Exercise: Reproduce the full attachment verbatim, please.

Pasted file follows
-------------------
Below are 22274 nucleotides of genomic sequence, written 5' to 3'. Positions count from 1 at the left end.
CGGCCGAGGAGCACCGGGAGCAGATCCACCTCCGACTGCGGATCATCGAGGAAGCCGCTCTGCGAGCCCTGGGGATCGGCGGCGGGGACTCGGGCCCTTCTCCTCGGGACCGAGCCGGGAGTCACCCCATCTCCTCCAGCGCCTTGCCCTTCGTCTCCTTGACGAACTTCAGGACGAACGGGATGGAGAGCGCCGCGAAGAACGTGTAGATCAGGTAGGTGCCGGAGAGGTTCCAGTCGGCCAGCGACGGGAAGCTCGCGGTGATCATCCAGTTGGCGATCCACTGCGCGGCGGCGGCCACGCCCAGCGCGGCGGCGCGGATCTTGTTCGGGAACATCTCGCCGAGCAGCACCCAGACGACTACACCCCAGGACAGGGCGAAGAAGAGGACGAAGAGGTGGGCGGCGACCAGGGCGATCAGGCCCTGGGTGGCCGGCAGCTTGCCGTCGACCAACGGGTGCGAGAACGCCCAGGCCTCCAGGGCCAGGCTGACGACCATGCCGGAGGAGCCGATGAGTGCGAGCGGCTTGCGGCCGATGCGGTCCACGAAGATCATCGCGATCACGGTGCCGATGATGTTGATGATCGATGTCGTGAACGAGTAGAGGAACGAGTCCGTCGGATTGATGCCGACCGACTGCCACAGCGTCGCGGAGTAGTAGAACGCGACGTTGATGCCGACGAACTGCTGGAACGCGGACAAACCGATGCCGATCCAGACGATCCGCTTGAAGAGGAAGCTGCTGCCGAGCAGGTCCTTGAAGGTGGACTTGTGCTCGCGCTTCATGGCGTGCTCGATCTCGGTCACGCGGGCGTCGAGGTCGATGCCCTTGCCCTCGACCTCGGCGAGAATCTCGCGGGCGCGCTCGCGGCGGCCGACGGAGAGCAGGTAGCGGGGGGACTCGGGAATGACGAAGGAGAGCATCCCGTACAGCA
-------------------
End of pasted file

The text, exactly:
Below are 22274 nucleotides of genomic sequence, written 5' to 3'. Positions count from 1 at the left end.
CGGCCGAGGAGCACCGGGAGCAGATCCACCTCCGACTGCGGATCATCGAGGAAGCCGCTCTGCGAGCCCTGGGGATCGGCGGCGGGGACTCGGGCCCTTCTCCTCGGGACCGAGCCGGGAGTCACCCCATCTCCTCCAGCGCCTTGCCCTTCGTCTCCTTGACGAACTTCAGGACGAACGGGATGGAGAGCGCCGCGAAGAACGTGTAGATCAGGTAGGTGCCGGAGAGGTTCCAGTCGGCCAGCGACGGGAAGCTCGCGGTGATCATCCAGTTGGCGATCCACTGCGCGGCGGCGGCCACGCCCAGCGCGGCGGCGCGGATCTTGTTCGGGAACATCTCGCCGAGCAGCACCCAGACGACTACACCCCAGGACAGGGCGAAGAAGAGGACGAAGAGGTGGGCGGCGACCAGGGCGATCAGGCCCTGGGTGGCCGGCAGCTTGCCGTCGACCAACGGGTGCGAGAACGCCCAGGCCTCCAGGGCCAGGCTGACGACCATGCCGGAGGAGCCGATGAGTGCGAGCGGCTTGCGGCCGATGCGGTCCACGAAGATCATCGCGATCACGGTGCCGATGATGTTGATGATCGATGTCGTGAACGAGTAGAGGAACGAGTCCGTCGGATTGATGCCGACCGACTGCCACAGCGTCGCGGAGTAGTAGAACGCGACGTTGATGCCGACGAACTGCTGGAACGCGGACAAACCGATGCCGATCCAGACGATCCGCTTGAAGAGGAAGCTGCTGCCGAGCAGGTCCTTGAAGGTGGACTTGTGCTCGCGCTTCATGGCGTGCTCGATCTCGGTCACGCGGGCGTCGAGGTCGATGCCCTTGCCCTCGACCTCGGCGAGAATCTCGCGGGCGCGCTCGCGGCGGCCGACGGAGAGCAGGTAGCGGGGGGACTCGGGAATGACGAAGGAGAGCATCCCGTACAGCA